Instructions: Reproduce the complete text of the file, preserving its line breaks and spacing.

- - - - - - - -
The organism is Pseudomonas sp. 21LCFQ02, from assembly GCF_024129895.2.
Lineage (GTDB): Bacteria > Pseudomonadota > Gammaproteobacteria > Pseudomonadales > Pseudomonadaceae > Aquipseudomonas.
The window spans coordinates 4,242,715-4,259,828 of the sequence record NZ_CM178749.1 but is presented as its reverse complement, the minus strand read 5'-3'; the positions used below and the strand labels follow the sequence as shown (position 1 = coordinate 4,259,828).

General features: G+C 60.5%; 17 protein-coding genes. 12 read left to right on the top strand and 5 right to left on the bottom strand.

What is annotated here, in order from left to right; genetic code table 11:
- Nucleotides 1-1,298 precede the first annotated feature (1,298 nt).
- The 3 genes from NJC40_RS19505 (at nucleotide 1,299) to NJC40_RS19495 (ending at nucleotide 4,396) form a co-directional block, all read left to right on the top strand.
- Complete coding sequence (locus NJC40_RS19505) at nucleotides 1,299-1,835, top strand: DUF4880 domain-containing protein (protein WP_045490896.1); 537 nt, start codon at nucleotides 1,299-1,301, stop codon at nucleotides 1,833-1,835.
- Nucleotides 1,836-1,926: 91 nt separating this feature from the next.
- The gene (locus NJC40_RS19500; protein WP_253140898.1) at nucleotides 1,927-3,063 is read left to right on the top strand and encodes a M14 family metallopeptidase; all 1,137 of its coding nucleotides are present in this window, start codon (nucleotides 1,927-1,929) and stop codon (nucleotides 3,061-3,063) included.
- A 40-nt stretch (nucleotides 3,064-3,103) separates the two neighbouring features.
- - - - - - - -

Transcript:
The organism is Pseudomonas sp. 21LCFQ02, from assembly GCF_024129895.2.
Lineage (GTDB): Bacteria > Pseudomonadota > Gammaproteobacteria > Pseudomonadales > Pseudomonadaceae > Aquipseudomonas.
The window spans coordinates 4,242,715-4,259,828 of the sequence record NZ_CM178749.1 but is presented as its reverse complement, the minus strand read 5'-3'; the positions used below and the strand labels follow the sequence as shown (position 1 = coordinate 4,259,828).

General features: G+C 60.5%; 17 protein-coding genes. 12 read left to right on the top strand and 5 right to left on the bottom strand.

What is annotated here, in order from left to right; genetic code table 11:
- Nucleotides 1-1,298 precede the first annotated feature (1,298 nt).
- The 3 genes from NJC40_RS19505 (at nucleotide 1,299) to NJC40_RS19495 (ending at nucleotide 4,396) form a co-directional block, all read left to right on the top strand.
- Complete coding sequence (locus NJC40_RS19505) at nucleotides 1,299-1,835, top strand: DUF4880 domain-containing protein (protein WP_045490896.1); 537 nt, start codon at nucleotides 1,299-1,301, stop codon at nucleotides 1,833-1,835.
- Nucleotides 1,836-1,926: 91 nt separating this feature from the next.
- The gene (locus NJC40_RS19500; protein WP_253140898.1) at nucleotides 1,927-3,063 is read left to right on the top strand and encodes a M14 family metallopeptidase; all 1,137 of its coding nucleotides are present in this window, start codon (nucleotides 1,927-1,929) and stop codon (nucleotides 3,061-3,063) included.
- A 40-nt stretch (nucleotides 3,064-3,103) separates the two neighbouring features.